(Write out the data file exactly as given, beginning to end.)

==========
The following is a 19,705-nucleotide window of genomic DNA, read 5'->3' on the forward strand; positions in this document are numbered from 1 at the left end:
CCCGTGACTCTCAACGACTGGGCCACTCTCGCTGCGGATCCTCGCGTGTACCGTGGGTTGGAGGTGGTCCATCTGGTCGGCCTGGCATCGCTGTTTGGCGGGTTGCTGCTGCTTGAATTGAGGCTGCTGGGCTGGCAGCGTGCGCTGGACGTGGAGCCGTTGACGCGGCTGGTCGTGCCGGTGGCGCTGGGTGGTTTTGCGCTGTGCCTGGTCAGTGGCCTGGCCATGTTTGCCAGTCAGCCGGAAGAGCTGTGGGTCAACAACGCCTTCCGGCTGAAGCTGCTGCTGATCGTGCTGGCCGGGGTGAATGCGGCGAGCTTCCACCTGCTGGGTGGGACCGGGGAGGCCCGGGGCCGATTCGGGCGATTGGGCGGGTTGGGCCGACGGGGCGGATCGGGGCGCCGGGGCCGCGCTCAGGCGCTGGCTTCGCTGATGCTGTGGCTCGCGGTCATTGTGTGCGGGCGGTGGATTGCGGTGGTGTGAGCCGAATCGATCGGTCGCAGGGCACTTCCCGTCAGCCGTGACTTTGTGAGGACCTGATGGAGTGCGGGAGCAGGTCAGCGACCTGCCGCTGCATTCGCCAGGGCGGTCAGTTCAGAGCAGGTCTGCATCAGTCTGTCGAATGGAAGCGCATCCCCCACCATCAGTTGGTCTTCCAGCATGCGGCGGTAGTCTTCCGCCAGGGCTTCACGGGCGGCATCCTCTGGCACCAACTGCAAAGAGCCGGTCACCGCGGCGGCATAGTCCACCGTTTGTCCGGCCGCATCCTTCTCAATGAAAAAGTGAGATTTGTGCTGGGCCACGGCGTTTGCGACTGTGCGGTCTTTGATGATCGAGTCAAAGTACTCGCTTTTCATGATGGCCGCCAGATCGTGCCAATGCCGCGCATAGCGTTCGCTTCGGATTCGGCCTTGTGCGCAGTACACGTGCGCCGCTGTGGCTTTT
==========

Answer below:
The following is a 19,705-nucleotide window of genomic DNA, read 5'->3' on the forward strand; positions in this document are numbered from 1 at the left end:
CCCGTGACTCTCAACGACTGGGCCACTCTCGCTGCGGATCCTCGCGTGTACCGTGGGTTGGAGGTGGTCCATCTGGTCGGCCTGGCATCGCTGTTTGGCGGGTTGCTGCTGCTTGAATTGAGGCTGCTGGGCTGGCAGCGTGCGCTGGACGTGGAGCCGTTGACGCGGCTGGTCGTGCCGGTGGCGCTGGGTGGTTTTGCGCTGTGCCTGGTCAGTGGCCTGGCCATGTTTGCCAGTCAGCCGGAAGAGCTGTGGGTCAACAACGCCTTCCGGCTGAAGCTGCTGCTGATCGTGCTGGCCGGGGTGAATGCGGCGAGCTTCCACCTGCTGGGTGGGACCGGGGAGGCCCGGGGCCGATTCGGGCGATTGGGCGGGTTGGGCCGACGGGGCGGATCGGGGCGCCGGGGCCGCGCTCAGGCGCTGGCTTCGCTGATGCTGTGGCTCGCGGTCATTGTGTGCGGGCGGTGGATTGCGGTGGTGTGAGCCGAATCGATCGGTCGCAGGGCACTTCCCGTCAGCCGTGACTTTGTGAGGACCTGATGGAGTGCGGGAGCAGGTCAGCGACCTGCCGCTGCATTCGCCAGGGCGGTCAGTTCAGAGCAGGTCTGCATCAGTCTGTCGAATGGAAGCGCATCCCCCACCATCAGTTGGTCTTCCAGCATGCGGCGGTAGTCTTCCGCCAGGGCTTCACGGGCGGCATCCTCTGGCACCAACTGCAAAGAGCCGGTCACCGCGGCGGCATAGTCCACCGTTTGTCCGGCCGCATCCTTCTCAATGAAAAAGTGAGATTTGTGCTGGGCCACGGCGTTTGCGACTGTGCGGTCTTTGATGATCGAGTCAAAGTACTCGCTTTTCATGATGGCCGCCAGATCGTGCCAATGCCGCGCATAGCGTTCGCTTCGGATTCGGCCTTGTGCGCAGTACACGTGCGCCGCTGTGGCTTTT